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Technical

Automation is a Process

ACM has a nice article on “soft skills” for Systems Administrators. I’m digging on their advice for automation:

Automation saves time both by getting tasks done more quickly and by ensuring consistency, thus reducing support calls.

Start with a script that outputs the commands that would do the task. The SA can review the commands for correctness, edit them for special cases, and then paste them to the command line. Writing such scripts is usually easier than automating the entire process and can be a stepping stone to further automation of the process.

A simple script that assists with the common case may be more valuable than a large system that automates every possible aspect of a task. Automate the 80 percent that is easy and save the special cases for the next version. Document which cases require manual handling, and what needs to be done.

There have been times in my career when I have felt that people look at automation as a one-off task. “Write a script to automate this task.” Other times I have been asked how I go about automating things, and my answer is that automation isn’t a task so much as an iterative process:

  1. I try to do the task at least once, maybe a few times.
  2. Along the way I document what I had to do to get the job done.
  3. From there, I follow the documentation, and refine edge cases as I go.
  4. After that I’ll write a script, and get it working. (do)
  5. I revise the documentation to explain how to use the script. (document)
  6. And then, I use the script to complete requests, fixing the script when it fails. (refine)

Often enough I have been called upon to help another group automate something. That is a little trickier because I may never get the chance to do the task. Hopefully the other group has written some documentation, otherwise I’ll have to tease it out of them. The whole refinement process is the most obviously collaborative. I’ll document “use the script . . . it should do this . . . if it does something else, send me details.”

There is also the question of what-is-worth-automating. I believe it is the “Practice of System and Network Administration” which breaks tasks in to four buckets: frequent-easy, frequent-difficult, infrequent-easy, infrequent-difficult. You get the most payoff by focusing your automation on the frequent tasks. Easier tasks are generally easier to automate, so go ahead and start there, then turn your focus on the frequent-yet-difficult tasks. If you regard automation as an iterative process, then infrequent tasks are that much harder to automate. This is doubly true when the task is sufficiently infrequent that the systems have a chance to evolve between task execution. Infrequent tasks tend to be adequately served by well-maintained documentation in lieu of an automated process.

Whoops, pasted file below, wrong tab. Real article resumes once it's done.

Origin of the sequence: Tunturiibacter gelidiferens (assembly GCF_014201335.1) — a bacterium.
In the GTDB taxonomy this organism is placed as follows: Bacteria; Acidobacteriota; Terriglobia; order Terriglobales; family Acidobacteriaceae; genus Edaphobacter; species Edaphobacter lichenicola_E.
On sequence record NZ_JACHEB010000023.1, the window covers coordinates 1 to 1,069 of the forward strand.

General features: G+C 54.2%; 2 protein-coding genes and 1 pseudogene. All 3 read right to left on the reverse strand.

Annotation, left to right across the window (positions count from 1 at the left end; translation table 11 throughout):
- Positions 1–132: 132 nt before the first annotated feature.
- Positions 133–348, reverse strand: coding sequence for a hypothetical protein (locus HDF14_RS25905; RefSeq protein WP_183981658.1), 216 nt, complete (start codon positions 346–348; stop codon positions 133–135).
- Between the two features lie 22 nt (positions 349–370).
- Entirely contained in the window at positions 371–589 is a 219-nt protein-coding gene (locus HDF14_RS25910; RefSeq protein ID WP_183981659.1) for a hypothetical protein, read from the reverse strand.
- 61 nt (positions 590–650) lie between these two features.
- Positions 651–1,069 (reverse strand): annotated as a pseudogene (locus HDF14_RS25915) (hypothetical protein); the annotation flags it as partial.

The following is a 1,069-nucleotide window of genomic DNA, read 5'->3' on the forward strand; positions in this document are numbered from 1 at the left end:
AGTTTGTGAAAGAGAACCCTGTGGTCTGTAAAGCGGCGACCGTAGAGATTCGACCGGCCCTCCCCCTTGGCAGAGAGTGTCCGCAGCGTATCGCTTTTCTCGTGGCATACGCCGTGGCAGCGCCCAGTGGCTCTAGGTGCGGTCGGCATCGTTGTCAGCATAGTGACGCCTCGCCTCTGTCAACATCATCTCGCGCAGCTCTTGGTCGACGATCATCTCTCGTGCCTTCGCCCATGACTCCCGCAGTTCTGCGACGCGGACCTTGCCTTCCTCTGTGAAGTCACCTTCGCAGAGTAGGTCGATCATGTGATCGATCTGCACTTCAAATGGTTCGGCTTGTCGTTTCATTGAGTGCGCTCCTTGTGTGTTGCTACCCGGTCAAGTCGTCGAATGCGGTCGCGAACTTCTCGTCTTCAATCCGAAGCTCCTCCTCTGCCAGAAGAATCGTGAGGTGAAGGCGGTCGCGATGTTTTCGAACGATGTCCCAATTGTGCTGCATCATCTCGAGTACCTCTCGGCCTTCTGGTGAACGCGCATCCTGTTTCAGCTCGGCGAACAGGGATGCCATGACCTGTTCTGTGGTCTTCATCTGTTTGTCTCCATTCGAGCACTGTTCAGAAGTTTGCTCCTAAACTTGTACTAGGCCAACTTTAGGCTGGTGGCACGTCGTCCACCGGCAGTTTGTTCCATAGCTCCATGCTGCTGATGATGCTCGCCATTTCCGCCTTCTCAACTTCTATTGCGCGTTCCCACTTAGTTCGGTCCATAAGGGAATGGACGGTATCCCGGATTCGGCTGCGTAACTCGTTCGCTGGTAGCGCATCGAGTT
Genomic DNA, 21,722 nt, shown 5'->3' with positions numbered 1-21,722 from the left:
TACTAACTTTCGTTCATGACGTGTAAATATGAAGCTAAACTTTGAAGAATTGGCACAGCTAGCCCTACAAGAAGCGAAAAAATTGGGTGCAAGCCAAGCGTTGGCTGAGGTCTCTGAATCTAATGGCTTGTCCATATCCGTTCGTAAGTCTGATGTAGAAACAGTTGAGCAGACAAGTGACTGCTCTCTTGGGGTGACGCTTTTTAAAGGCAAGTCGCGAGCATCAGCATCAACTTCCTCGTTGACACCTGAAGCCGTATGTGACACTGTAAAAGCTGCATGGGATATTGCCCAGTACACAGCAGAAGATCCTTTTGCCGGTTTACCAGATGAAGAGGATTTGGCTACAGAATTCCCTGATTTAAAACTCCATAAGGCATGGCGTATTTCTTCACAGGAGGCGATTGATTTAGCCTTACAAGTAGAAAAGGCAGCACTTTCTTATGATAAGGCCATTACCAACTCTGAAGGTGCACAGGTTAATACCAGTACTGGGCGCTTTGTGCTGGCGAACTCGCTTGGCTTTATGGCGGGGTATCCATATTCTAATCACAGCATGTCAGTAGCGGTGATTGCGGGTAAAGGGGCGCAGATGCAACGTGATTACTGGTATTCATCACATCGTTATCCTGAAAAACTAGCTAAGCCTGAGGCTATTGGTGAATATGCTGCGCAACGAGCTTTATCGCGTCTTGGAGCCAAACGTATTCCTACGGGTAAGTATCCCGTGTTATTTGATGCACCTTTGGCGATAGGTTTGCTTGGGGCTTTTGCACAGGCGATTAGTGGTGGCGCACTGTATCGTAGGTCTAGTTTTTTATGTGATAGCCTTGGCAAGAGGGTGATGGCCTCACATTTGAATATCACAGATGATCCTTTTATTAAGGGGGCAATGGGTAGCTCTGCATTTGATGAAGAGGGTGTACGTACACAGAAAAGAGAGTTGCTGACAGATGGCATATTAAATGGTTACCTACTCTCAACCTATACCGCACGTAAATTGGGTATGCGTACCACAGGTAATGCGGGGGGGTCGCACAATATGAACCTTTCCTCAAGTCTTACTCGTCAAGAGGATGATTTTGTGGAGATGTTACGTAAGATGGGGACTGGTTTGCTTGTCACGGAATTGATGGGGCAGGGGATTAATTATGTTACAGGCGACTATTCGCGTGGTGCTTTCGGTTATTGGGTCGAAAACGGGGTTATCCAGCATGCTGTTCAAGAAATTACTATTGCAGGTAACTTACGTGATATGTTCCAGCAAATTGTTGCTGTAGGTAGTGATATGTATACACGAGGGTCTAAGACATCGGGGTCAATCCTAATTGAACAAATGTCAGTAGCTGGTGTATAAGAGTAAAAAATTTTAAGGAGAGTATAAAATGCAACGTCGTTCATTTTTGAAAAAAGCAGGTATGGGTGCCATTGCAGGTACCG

A last note for infrequent tasks. Part of the difficulty for these can be a combination of remembering to do them, and finding the correct documentation. One approach to “automating” an infrequent task would be to write a script that files a request to complete the task. This request should of course include a pointer to the documentation. For example, I have a cron job which sends me an e-mail to complete a monthly off-site backup for my personal web site. The e-mail contains the list of commands I need to run. (And yes, the daily local database backups are executed automatically.)

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  • The “frequent-easy, frequent-difficult, infrequent-easy, infrequent-difficult” thing is from Time Management for System Administrators but both are good books if I do say so myself :-)

  • HAHA! Thanks for pointing that out, Tom.

    (Tom wrote the “Time Management” book and co-authored “The Practice” . . .)